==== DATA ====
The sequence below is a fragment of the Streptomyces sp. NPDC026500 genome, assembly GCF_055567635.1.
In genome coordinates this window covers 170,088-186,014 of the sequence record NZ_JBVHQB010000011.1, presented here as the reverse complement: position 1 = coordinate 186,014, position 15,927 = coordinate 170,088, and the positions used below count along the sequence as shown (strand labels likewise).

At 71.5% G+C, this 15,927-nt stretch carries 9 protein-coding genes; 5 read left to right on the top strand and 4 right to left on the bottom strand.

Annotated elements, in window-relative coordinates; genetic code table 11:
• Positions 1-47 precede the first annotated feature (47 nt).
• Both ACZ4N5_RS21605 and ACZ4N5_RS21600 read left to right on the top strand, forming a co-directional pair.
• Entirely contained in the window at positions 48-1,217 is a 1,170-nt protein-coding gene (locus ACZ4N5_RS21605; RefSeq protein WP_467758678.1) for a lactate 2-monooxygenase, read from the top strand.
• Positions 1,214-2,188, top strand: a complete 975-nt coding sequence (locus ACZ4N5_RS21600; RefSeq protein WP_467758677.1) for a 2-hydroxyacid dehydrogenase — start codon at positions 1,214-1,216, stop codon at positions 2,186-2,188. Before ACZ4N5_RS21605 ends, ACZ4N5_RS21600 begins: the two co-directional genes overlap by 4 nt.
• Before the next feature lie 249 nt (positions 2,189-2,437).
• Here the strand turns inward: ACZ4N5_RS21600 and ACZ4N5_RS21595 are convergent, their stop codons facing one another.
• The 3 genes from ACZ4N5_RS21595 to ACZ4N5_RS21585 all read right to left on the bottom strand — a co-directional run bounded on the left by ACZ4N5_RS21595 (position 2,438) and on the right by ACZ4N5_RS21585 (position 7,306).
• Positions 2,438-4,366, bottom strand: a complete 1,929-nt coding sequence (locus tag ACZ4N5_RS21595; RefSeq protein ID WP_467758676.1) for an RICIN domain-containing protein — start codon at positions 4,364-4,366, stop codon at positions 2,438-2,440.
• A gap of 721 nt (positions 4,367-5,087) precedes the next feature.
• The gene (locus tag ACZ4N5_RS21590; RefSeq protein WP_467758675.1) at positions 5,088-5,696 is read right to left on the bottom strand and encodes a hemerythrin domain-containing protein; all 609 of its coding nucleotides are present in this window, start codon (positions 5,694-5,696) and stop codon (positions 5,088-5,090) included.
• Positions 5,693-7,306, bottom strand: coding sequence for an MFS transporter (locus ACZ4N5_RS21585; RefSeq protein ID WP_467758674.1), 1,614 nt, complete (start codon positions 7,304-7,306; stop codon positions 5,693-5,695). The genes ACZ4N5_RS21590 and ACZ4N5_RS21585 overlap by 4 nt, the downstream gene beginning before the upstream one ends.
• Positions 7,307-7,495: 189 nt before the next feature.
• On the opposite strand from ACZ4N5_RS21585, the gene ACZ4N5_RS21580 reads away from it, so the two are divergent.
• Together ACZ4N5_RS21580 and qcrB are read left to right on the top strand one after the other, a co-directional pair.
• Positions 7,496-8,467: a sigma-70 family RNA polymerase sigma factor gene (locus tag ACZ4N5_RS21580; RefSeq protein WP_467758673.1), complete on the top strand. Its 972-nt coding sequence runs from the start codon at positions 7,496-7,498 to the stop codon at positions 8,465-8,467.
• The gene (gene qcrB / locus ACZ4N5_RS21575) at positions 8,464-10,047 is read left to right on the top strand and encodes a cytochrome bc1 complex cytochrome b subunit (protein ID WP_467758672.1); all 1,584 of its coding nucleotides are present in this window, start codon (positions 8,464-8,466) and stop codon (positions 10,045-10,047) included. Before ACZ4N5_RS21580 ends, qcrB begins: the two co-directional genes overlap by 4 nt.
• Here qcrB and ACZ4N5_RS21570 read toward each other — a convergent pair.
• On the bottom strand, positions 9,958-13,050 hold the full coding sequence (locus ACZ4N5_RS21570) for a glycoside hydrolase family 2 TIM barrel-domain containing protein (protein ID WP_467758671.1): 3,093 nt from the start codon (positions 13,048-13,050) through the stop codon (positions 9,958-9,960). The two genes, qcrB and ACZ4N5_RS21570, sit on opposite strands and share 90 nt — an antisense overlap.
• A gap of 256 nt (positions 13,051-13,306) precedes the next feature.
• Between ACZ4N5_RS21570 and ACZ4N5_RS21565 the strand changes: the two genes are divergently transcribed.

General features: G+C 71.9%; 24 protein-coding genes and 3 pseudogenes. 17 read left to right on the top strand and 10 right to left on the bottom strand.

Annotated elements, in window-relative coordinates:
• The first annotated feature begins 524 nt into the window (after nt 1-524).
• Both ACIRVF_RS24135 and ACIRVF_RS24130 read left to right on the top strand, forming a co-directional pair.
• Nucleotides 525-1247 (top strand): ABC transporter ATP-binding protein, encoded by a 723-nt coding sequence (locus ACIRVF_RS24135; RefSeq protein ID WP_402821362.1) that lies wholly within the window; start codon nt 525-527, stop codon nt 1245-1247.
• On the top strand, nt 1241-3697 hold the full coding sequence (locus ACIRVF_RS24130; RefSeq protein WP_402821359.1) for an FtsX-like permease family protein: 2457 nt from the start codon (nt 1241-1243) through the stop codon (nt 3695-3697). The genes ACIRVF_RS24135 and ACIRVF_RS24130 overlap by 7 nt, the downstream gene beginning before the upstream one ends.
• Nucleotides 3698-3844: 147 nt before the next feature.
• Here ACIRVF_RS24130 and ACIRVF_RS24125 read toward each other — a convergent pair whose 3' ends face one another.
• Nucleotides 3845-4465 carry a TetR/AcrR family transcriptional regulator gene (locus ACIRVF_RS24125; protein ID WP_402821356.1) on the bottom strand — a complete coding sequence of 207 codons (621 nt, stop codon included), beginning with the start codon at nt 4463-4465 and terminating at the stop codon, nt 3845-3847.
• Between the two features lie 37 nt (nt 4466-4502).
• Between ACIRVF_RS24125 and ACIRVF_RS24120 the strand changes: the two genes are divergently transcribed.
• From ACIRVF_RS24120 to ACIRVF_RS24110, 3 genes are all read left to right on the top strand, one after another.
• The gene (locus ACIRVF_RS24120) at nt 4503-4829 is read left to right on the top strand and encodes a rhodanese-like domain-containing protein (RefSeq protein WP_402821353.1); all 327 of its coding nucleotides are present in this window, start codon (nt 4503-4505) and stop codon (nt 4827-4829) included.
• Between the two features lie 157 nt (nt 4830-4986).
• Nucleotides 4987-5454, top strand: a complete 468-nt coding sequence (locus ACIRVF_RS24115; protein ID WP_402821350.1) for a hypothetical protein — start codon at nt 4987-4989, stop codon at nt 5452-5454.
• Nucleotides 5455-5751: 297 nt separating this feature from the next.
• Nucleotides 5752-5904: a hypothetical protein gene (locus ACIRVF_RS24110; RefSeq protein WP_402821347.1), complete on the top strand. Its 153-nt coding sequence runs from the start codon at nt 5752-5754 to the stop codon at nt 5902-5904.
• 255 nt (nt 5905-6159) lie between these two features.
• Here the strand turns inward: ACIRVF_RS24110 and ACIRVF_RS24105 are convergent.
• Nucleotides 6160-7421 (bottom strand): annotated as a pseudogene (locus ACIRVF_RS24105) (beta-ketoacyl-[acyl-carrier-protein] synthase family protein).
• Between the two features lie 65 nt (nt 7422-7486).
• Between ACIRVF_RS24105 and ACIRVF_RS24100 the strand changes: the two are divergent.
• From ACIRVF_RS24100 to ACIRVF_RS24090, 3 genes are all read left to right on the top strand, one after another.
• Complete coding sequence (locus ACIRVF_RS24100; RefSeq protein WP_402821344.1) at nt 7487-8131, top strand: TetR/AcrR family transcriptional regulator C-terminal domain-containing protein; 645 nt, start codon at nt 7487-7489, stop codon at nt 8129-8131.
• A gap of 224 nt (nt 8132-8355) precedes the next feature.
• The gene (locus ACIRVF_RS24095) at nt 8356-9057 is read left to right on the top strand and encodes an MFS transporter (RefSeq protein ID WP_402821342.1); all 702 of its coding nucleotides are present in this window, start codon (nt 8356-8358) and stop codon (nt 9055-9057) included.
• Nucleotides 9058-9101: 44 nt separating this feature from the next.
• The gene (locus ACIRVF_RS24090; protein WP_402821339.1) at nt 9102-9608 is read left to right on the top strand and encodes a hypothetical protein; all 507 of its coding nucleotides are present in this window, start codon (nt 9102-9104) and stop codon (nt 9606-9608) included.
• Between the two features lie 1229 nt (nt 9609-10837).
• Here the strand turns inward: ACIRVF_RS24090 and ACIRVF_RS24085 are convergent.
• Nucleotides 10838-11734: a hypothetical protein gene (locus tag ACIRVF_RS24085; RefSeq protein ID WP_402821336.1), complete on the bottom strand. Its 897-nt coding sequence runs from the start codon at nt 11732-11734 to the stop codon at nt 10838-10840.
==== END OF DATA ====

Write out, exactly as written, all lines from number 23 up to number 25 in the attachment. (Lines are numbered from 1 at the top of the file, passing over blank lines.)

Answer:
• A gap of 256 nt (positions 13,051-13,306) precedes the next feature.
• Between ACZ4N5_RS21570 and ACZ4N5_RS21565 the strand changes: the two genes are divergently transcribed.

General features: G+C 71.9%; 24 protein-coding genes and 3 pseudogenes. 17 read left to right on the top strand and 10 right to left on the bottom strand.